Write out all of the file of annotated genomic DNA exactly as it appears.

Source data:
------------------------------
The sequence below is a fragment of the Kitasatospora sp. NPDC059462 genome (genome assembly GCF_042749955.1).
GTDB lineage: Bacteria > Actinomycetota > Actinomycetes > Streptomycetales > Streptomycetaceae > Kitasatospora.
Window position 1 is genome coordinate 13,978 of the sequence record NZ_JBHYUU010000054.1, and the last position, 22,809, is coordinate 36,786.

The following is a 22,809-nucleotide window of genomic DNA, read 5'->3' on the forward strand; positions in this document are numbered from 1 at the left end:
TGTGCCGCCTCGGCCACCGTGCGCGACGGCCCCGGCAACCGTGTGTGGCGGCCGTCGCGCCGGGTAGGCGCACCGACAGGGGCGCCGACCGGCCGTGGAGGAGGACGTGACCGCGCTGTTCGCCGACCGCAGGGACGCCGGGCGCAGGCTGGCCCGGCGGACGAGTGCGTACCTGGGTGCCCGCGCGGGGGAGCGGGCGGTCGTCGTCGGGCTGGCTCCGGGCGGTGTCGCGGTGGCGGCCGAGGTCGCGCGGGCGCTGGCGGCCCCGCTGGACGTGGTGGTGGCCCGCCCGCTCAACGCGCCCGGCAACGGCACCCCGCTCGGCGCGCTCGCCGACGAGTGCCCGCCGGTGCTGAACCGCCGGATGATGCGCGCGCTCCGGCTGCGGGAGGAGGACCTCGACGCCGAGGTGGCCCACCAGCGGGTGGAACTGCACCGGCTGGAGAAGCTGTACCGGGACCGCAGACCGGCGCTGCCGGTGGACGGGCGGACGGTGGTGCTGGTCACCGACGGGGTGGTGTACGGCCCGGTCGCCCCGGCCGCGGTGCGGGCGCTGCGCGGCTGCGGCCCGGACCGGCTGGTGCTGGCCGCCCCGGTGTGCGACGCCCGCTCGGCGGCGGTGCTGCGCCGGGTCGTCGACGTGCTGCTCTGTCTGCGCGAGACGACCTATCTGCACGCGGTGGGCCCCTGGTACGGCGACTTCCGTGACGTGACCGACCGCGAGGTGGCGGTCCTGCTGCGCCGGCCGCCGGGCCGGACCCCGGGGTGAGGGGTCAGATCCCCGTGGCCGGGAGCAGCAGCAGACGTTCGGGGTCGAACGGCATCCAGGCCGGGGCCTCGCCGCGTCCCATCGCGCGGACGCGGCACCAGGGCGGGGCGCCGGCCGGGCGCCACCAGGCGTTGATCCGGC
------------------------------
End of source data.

The sequence below is a fragment of the Kitasatospora sp. NPDC059462 genome (genome assembly GCF_042749955.1).
GTDB lineage: Bacteria > Actinomycetota > Actinomycetes > Streptomycetales > Streptomycetaceae > Kitasatospora.
Window position 1 is genome coordinate 13,978 of the sequence record NZ_JBHYUU010000054.1, and the last position, 22,809, is coordinate 36,786.

The following is a 22,809-nucleotide window of genomic DNA, read 5'->3' on the forward strand; positions in this document are numbered from 1 at the left end:
TGTGCCGCCTCGGCCACCGTGCGCGACGGCCCCGGCAACCGTGTGTGGCGGCCGTCGCGCCGGGTAGGCGCACCGACAGGGGCGCCGACCGGCCGTGGAGGAGGACGTGACCGCGCTGTTCGCCGACCGCAGGGACGCCGGGCGCAGGCTGGCCCGGCGGACGAGTGCGTACCTGGGTGCCCGCGCGGGGGAGCGGGCGGTCGTCGTCGGGCTGGCTCCGGGCGGTGTCGCGGTGGCGGCCGAGGTCGCGCGGGCGCTGGCGGCCCCGCTGGACGTGGTGGTGGCCCGCCCGCTCAACGCGCCCGGCAACGGCACCCCGCTCGGCGCGCTCGCCGACGAGTGCCCGCCGGTGCTGAACCGCCGGATGATGCGCGCGCTCCGGCTGCGGGAGGAGGACCTCGACGCCGAGGTGGCCCACCAGCGGGTGGAACTGCACCGGCTGGAGAAGCTGTACCGGGACCGCAGACCGGCGCTGCCGGTGGACGGGCGGACGGTGGTGCTGGTCACCGACGGGGTGGTGTACGGCCCGGTCGCCCCGGCCGCGGTGCGGGCGCTGCGCGGCTGCGGCCCGGACCGGCTGGTGCTGGCCGCCCCGGTGTGCGACGCCCGCTCGGCGGCGGTGCTGCGCCGGGTCGTCGACGTGCTGCTCTGTCTGCGCGAGACGACCTATCTGCACGCGGTGGGCCCCTGGTACGGCGACTTCCGTGACGTGACCGACCGCGAGGTGGCGGTCCTGCTGCGCCGGCCGCCGGGCCGGACCCCGGGGTGAGGGGTCAGATCCCCGTGGCCGGGAGCAGCAGCAGACGTTCGGGGTCGAACGGCATCCAGGCCGGGGCCTCGCCGCGTCCCATCGCGCGGACGCGGCACCAGGGCGGGGCGCCGGCCGGGCGCCACCAGGCGTTGATCCGGC